Brian L. Gray: Finding blame for my discomfort: a love story
I went to a place I haven’t been in a while.
It’s place that’s hard to explain. It can make you feel good about your sorrow, a place that raises questions without necessarily answering them, that both humbles and emboldens you at the same time, and forces you to face things that often make you feel uncomfortable.
That place was the stage.
I performed in a staged reading of a play called “The Laramie Project: Ten Years Later,” which was written by a theatre company as an epilogue to a play written ten years earlier, called “The Laramie Project.” I was involved in a production of that original play in 2001, while attending Bismarck State College.
What made this recent performance special was that most of the original cast members that performed the play at BSC in 2001 returned to perform this new play. Some of them are now working as professional actors and directors, living as far away as Minneapolis and Chicago, but made the time to come back and take part in the play.
The experience revived in me something I’d set aside years ago to pursue other avenues, which I noticed after performing the play, because I began having trouble staying focused once I returned to my normal schedule.
It was because of the stage. I had no idea that performing a play for the first time in four years would have the power to invade my sleep and interrogate my thoughts.
Theatre has been a part of my life since I was 8. I was never a social person at that age, but I gained confidence while learning to perform. I started during the Mandan Summer Theatre program, which took place in the late ’80s to mid-’90s. There I learned how to listen and react to people and start conversations with others, something I had little skill at.
The stage frightened me to death when I began. I was a quiet kid and didn’t like to talk, but was willing to face my fears and overcome that, primarily because my parents wanted me out of their house during the summer.
When I began, theatre’s purpose, in my eyes, was strictly for entertainment. I performed in shows for a long time before finally realizing that the stories told on the stage could influence others, or even provoke change.
Even after being a performer for over 20 years, the stage still scares me. I’ve spent a lot of time learning about theatre – studying playwriting throughout my five years of college, including performing – and the only fact I walked away with is that you can learn all you want, but those facts will only expose you to a lot more to learn.
Theatre affects me a manic-depressive way, and I blame it for manipulating the way I think and act. It has forced me to change my way of thinking, and pushed me away from what I was once comfortable with.
And I blame the stage for doing that to me. It gets to your heart; it calls out and asks if you’re ready to face an identity in yourself that lurks in life but rarely surfaces. It deceives without lying, it offers answers but leaves you confused. It teaches you to put justice to the hearts of others you may not otherwise want to understand.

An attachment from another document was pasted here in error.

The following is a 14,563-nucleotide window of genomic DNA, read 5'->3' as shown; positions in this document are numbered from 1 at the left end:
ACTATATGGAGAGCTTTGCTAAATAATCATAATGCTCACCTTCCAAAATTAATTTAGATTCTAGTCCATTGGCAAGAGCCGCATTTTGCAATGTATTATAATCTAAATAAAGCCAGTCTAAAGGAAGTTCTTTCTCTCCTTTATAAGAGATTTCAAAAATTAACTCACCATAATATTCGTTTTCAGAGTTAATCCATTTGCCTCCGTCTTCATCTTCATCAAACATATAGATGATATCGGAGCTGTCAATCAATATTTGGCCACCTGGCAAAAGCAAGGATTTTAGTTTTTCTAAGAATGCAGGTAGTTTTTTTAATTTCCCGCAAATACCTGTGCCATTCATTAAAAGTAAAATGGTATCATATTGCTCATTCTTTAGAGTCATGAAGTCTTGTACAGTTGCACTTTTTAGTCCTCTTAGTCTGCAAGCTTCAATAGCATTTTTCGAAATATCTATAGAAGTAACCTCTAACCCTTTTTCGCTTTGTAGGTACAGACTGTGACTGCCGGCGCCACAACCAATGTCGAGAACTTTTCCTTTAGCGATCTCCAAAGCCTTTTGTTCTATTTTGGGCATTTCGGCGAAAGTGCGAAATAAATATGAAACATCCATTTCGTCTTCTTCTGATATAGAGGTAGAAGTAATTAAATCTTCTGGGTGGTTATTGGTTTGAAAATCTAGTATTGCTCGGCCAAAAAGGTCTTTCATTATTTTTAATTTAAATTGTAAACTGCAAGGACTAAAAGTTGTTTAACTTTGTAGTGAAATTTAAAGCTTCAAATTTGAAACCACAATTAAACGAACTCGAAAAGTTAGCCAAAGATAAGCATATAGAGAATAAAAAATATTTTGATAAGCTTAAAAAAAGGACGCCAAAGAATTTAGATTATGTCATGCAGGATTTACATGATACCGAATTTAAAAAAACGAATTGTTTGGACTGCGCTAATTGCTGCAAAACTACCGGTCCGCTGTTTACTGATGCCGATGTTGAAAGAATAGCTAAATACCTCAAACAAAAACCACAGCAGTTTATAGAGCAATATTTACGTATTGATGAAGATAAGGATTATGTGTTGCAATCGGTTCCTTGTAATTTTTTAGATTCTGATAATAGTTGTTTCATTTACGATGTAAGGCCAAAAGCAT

It’s hard to figure out how I can love something that quenches my thirst but still leaves me thirsty. The spirit of theatre has always been beyond my comprehension, and that’s what continues to draw me to it, despite its influence. A stage is structurally shaped in a particular way for a reason – with its square stage, a square front border, a high loft and a curtain, it takes on the shape of a fireplace, so audiences are able experience the fire that drives what it means to be alive.
The stage has an ineffable ability to consume me, and it makes me feel like nothing else matters other than what is happening on the stage. And it often creates more questions rather than answers them. Yet it’s never afraid to ask. It challenges, questions, explores, teaches, entertains, angers, pries, mystifies, demands, provokes, reflects, reveals, and it’s not apologetic.
It also pulls me into experiences that can never be replicated. You go on a journey, you get angry, sad, you push and pry, stretch and struggle, fight your way toward some sort of peace or resolution.
And whether you get there or not, it’s the people you surround yourself with, who go on the same journey with you on the stage, who go through the same ordeals with you; you open up together, have revelations together, and that interaction often becomes what is most vital during the journey. And the friends I’ve made in theatre are some of the closest people I have in my life.
More times than not, the journey itself leaves you hungry for more to continue seeking and exploring, and that’s what has consumed me lately.
And since first stepping on that stage at the shy age of 8, that journey has dramatically altered the way that I think.
So for all of this, I blame the stage… and I thank it.
And I hope you have something in your life that does exactly the same thing to you.